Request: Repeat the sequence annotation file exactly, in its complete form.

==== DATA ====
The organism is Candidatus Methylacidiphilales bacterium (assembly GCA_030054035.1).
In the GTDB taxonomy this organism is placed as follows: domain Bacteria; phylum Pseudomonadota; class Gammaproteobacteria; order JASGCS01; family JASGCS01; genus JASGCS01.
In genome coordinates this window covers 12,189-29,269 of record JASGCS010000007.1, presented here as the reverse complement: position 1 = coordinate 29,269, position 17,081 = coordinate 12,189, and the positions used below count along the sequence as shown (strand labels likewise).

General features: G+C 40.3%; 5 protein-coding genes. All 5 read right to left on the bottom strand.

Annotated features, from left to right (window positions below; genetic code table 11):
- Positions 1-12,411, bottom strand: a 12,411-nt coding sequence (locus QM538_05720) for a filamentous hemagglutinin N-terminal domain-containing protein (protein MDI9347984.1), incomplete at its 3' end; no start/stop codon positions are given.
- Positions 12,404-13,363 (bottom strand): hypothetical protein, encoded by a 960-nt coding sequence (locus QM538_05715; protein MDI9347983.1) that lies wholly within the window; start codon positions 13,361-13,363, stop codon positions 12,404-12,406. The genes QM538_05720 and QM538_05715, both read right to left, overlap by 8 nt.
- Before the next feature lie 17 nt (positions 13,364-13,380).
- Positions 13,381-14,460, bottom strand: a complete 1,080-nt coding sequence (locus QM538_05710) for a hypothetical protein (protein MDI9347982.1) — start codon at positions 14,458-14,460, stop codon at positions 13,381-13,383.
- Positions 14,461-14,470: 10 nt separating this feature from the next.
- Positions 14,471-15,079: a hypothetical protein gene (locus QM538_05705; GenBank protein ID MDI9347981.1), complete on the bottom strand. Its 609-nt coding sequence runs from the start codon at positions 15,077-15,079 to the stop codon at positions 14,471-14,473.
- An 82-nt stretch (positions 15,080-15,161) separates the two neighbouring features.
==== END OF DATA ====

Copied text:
The organism is Candidatus Methylacidiphilales bacterium (assembly GCA_030054035.1).
In the GTDB taxonomy this organism is placed as follows: domain Bacteria; phylum Pseudomonadota; class Gammaproteobacteria; order JASGCS01; family JASGCS01; genus JASGCS01.
In genome coordinates this window covers 12,189-29,269 of record JASGCS010000007.1, presented here as the reverse complement: position 1 = coordinate 29,269, position 17,081 = coordinate 12,189, and the positions used below count along the sequence as shown (strand labels likewise).

General features: G+C 40.3%; 5 protein-coding genes. All 5 read right to left on the bottom strand.

Annotated features, from left to right (window positions below; genetic code table 11):
- Positions 1-12,411, bottom strand: a 12,411-nt coding sequence (locus QM538_05720) for a filamentous hemagglutinin N-terminal domain-containing protein (protein MDI9347984.1), incomplete at its 3' end; no start/stop codon positions are given.
- Positions 12,404-13,363 (bottom strand): hypothetical protein, encoded by a 960-nt coding sequence (locus QM538_05715; protein MDI9347983.1) that lies wholly within the window; start codon positions 13,361-13,363, stop codon positions 12,404-12,406. The genes QM538_05720 and QM538_05715, both read right to left, overlap by 8 nt.
- Before the next feature lie 17 nt (positions 13,364-13,380).
- Positions 13,381-14,460, bottom strand: a complete 1,080-nt coding sequence (locus QM538_05710) for a hypothetical protein (protein MDI9347982.1) — start codon at positions 14,458-14,460, stop codon at positions 13,381-13,383.
- Positions 14,461-14,470: 10 nt separating this feature from the next.
- Positions 14,471-15,079: a hypothetical protein gene (locus QM538_05705; GenBank protein ID MDI9347981.1), complete on the bottom strand. Its 609-nt coding sequence runs from the start codon at positions 15,077-15,079 to the stop codon at positions 14,471-14,473.
- An 82-nt stretch (positions 15,080-15,161) separates the two neighbouring features.